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CIVL 2310 Fluid Mechanics Lecture 2: General Control Volume Conservation Equation/ Mass Conservation

4.1 to 4.4 of Mechanics of Fluids, Merle C. Potter and David C. Wiggert, Brooks/Cole, 2001. Topics Extensive vs intensive properties Flux across a permeable boundary General CV conservation equation Conservation of mass 1. Extensive vs intensive properties Extensive prop.: integral generic quantity of the system, can be scalar or vectorial. We will denote it with Nsys. Intensive prop.: generic property of the system per unit mass, denoted as , so that:
N sys = d



d =total mass of the system

2. Flux across a permeable boundary The flux of Nsys across a differential area dA (on the surface of the control volume) can be expressed as: Flux across dA= vdA vdA (dot product): projection of v in the direction of A vdA=v cos dA 3. General CV conservation equation Consider the situation of figure 4.4 in the textbook. Conservation of Nsys requires evaluation of Nsys at two different times (t and t+t).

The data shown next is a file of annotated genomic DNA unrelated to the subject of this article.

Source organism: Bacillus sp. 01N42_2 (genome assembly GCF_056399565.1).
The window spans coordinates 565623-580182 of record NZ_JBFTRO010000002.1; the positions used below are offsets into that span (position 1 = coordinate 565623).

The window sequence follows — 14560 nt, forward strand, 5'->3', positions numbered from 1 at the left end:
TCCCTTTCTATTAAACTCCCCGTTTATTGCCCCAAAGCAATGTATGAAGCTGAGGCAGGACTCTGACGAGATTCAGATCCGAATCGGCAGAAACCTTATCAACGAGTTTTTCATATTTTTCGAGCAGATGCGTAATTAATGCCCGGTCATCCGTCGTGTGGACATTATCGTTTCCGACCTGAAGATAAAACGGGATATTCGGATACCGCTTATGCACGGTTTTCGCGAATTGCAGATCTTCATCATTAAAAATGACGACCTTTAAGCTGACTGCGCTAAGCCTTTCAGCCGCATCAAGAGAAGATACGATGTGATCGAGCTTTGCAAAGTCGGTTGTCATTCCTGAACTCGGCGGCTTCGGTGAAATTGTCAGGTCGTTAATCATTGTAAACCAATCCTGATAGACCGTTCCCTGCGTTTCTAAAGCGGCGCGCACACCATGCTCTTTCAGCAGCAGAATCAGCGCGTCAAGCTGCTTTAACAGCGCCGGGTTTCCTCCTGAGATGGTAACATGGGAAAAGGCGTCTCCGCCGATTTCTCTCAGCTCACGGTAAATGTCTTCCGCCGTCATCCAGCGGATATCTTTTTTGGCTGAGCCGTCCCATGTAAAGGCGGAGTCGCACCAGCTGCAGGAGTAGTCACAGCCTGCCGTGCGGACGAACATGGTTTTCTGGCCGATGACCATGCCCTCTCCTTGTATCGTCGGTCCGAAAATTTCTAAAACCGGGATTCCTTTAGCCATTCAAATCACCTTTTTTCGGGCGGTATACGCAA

N sys t = d ; N sys t +t = d II t II + III t +t

The rate of change in Nsys during t can be obtained following the derivations in the textbook. Note that limt 0

N sys t +t N sys t

dN sys dt

limt 0

d + d d I II t +t II t = d t CV

limt 0

d d III t +t I t +t = v dA t t CS

where CS stands for the surface of the control volume. The final equation reads:

dN sys dt
time rate of increase of N in the system

d + CS v dA t CV
net rate of efflux of N across the control surface

time rate of increase of N in the control volume

If the property is conserved, then

0= d + CS v dA t CV

4. Conservation of mass Application of the general CV conservation equation using: N=m (mass); =1 (mass/mass) Mass conservation requires
0= d + CS v dA t CV